OTTAWA--The continuing debate over irregular border crossings could hurt the Liberal government, a new poll suggests.

The Angus Reid Institute survey found 67 per cent of respondents say the situation is a crisis, while 33 per cent said the situation is being overblown by politicians and the media. Respondents are highly aware of the issue, with 70 per cent saying they're either "discussing it with family and friends" or "having the odd conversation" about it.

But nearly half of those polled over-estimated the number of people who have crossed the Canadian border outside an official point of entry recently. Forty-eight per cent estimated more than 50,000 people have crossed irregularly since 2017, with 15 per cent estimating the number at more than 100,000, when government statistics show it's closer to 31,000.

The Angus Reid Institute conducted the survey online from July 25 to 30, 2018, among a members of its Angus Reid Forum. The organization says it chose a representative randomized sample of 1,500 Canadian adults. Margin of error can't be calculated for online surveys, but a probability sample of this size would carry a margin of error of plus or minus 2.5 percentage points, 19 times out of 20, Angus Reid Institute says.

The poll also found 48 per cent of respondents most trust Conservative Leader Andrew Scheer to handle the issue, including 30 per cent of those who say they voted Liberal in the last federal election, and 24 per cent of those who say they voted NDP.

Speaking in Toronto, Minister of Border Security Bill Blair said there has been "a lot of misinformation" about the issue of asylum claimants.

"We have a responsibility to make sure that Canadians have a clear understanding of what exactly is transpiring," he said.

"Unfortunately Canadians have a misperception of the number of people coming and the circumstances under which they're coming... It is important that we address many of the misconceptions and misinformation that Canadians have heard that quite frankly causes a fear. A fear not based on the reality, but a fear of the rhetoric."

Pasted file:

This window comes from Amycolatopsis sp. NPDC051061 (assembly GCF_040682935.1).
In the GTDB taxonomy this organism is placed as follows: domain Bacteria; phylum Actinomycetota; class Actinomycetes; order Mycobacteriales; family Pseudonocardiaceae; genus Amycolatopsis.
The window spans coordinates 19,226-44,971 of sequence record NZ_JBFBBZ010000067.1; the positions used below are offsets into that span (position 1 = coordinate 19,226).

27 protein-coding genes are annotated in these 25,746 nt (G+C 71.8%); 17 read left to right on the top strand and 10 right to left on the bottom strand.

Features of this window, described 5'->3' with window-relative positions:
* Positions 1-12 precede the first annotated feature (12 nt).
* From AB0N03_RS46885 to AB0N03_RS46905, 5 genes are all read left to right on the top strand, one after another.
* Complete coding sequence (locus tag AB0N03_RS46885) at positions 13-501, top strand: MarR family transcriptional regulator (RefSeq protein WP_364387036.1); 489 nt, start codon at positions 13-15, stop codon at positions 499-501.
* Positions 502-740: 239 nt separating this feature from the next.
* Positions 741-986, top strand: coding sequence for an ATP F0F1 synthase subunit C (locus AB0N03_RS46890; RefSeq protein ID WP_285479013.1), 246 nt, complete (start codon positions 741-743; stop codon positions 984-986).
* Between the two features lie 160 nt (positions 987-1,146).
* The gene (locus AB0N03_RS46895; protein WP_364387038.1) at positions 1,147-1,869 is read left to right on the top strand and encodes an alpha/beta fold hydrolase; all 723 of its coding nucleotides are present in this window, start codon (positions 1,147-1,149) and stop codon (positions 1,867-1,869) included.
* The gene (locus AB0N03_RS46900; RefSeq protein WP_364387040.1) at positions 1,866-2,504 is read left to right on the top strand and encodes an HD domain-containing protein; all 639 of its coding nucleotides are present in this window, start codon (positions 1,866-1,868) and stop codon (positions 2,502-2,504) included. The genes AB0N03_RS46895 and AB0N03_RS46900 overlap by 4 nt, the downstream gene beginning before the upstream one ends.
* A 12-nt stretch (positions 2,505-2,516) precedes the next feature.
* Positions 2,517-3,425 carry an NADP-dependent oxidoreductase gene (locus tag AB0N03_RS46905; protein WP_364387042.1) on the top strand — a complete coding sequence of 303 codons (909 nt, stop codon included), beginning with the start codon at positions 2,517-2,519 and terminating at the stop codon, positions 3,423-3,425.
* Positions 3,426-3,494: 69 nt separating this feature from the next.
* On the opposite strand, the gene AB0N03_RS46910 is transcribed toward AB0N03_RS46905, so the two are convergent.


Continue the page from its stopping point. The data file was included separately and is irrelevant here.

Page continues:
Number of irregular crossings dropping

The poll was released the same morning Blair announced $11 million to help Toronto deal with the influx of asylum seekers in the city. It's part of a $50 million pledge, announced June 1, to assist the provinces and towns bearing the majority of the costs of the increase.

A news release about the funding noted it was required "after the Province of Ontario chose to withdraw from its jurisdictional responsibility around housing."

The federal government says it's working with city officials throughout Ontario to plan for a triage system to "manage flows and ensure that asylum seekers are able to be housed in municipalities that have the capacity to do so." It says it's seeking longer-term solutions.

The number of irregular border crossers dropped in June for the second month in a row and was the lowest in the last year, the federal government says.

Canada has seen an increase in the number of asylum seekers who enter from the U.S. somewhere other than an official point of entry, like a land border crossing or airport. Many have crossed on foot in Quebec. Under Canada's Safe Third Country Agreement with the U.S., asylum seekers have to make their claims in the first country in which they land and would be turned back to the U.S. if they appeared at an official entry point.

Once they are in Canada, however, they are entitled to go through the asylum claim process, leading many to cross "irregularly" or between official entry points.

Upon being told the number of irregular crossers is close to 30,000, 65 per cent of respondents told the Angus Reid Institute that is too many for Canada to handle. Six per cent said it's a small number and Canada can handle more, and 29 per cent said it's a manageable number.

Even among NDP and Liberal voters, more than half said it's too many people for Canada to handle. Among Conservative voters, 84 per cent said the current number is too high. More than half of respondents with a university education or higher said it's too many to handle, while 73 per cent of those with high school education or less said it's too many.

More than half of respondents - 58 per cent - said Canada is too generous to those who cross the border illegally. That's up from 53 per cent who felt that way last year.

Earlier this week, Conservative immigration critic Michelle Rempel pointed to Canada Border Services Agency information provided to the House citizenship committee to argue the issue is getting worse. CBSA says in the submission that its officers report irregular asylum claimants are "acting as an 'anchor relative' for other qualifying family members," according to a document excerpt she tweeted.

"These family members can present themselves at a port of entry and not be considered as irregular migrants. Also they can't be refused entry under the Safe Third Country Agreement," CBSA said in the committee submission.

A spokesman for Public Safety Minister Ralph Goodale says there are no statistics showing an increasing number of people using the anchor relatives exemption. CBSA doesn't collect specific data regarding anchor relatives or other exemptions.

"The data does not support the claim that there is a trend of increased 'anchor relatives' being used to get around the Safe Third Country Agreement. In fact, it shows that there are fewer asylum claimants using these exemptions to enter Canada," Scott Bardsley wrote in an email to CTV News.

The exemption was created in order to keep families together if they were separated before entering Canada.